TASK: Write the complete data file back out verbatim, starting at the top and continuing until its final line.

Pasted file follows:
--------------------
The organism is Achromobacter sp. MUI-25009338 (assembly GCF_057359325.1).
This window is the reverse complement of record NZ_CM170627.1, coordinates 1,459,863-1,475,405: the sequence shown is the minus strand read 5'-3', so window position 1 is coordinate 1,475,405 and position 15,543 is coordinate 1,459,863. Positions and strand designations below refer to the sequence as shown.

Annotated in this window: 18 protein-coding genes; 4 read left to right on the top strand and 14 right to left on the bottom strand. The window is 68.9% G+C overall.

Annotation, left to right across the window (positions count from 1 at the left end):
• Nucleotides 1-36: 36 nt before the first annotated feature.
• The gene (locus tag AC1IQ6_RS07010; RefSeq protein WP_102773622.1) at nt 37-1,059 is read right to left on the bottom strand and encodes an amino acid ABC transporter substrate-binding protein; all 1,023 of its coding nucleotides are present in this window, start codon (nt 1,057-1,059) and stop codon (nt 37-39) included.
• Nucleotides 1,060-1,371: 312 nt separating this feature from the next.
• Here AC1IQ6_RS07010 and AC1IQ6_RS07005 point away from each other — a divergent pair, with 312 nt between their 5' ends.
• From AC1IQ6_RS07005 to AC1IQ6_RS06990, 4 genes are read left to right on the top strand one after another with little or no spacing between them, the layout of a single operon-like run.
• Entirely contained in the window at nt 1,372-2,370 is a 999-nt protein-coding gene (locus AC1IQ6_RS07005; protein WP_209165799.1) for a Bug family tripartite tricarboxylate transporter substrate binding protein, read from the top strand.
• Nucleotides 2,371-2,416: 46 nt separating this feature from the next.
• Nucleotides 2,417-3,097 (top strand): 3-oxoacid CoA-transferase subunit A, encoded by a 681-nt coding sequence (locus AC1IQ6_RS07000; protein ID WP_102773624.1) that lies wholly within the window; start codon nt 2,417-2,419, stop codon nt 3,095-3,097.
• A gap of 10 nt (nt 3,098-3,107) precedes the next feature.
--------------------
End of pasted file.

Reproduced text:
The organism is Achromobacter sp. MUI-25009338 (assembly GCF_057359325.1).
This window is the reverse complement of record NZ_CM170627.1, coordinates 1,459,863-1,475,405: the sequence shown is the minus strand read 5'-3', so window position 1 is coordinate 1,475,405 and position 15,543 is coordinate 1,459,863. Positions and strand designations below refer to the sequence as shown.

Annotated in this window: 18 protein-coding genes; 4 read left to right on the top strand and 14 right to left on the bottom strand. The window is 68.9% G+C overall.

Annotation, left to right across the window (positions count from 1 at the left end):
• Nucleotides 1-36: 36 nt before the first annotated feature.
• The gene (locus tag AC1IQ6_RS07010; RefSeq protein WP_102773622.1) at nt 37-1,059 is read right to left on the bottom strand and encodes an amino acid ABC transporter substrate-binding protein; all 1,023 of its coding nucleotides are present in this window, start codon (nt 1,057-1,059) and stop codon (nt 37-39) included.
• Nucleotides 1,060-1,371: 312 nt separating this feature from the next.
• Here AC1IQ6_RS07010 and AC1IQ6_RS07005 point away from each other — a divergent pair, with 312 nt between their 5' ends.
• From AC1IQ6_RS07005 to AC1IQ6_RS06990, 4 genes are read left to right on the top strand one after another with little or no spacing between them, the layout of a single operon-like run.
• Entirely contained in the window at nt 1,372-2,370 is a 999-nt protein-coding gene (locus AC1IQ6_RS07005; protein WP_209165799.1) for a Bug family tripartite tricarboxylate transporter substrate binding protein, read from the top strand.
• Nucleotides 2,371-2,416: 46 nt separating this feature from the next.
• Nucleotides 2,417-3,097 (top strand): 3-oxoacid CoA-transferase subunit A, encoded by a 681-nt coding sequence (locus AC1IQ6_RS07000; protein ID WP_102773624.1) that lies wholly within the window; start codon nt 2,417-2,419, stop codon nt 3,095-3,097.
• A gap of 10 nt (nt 3,098-3,107) precedes the next feature.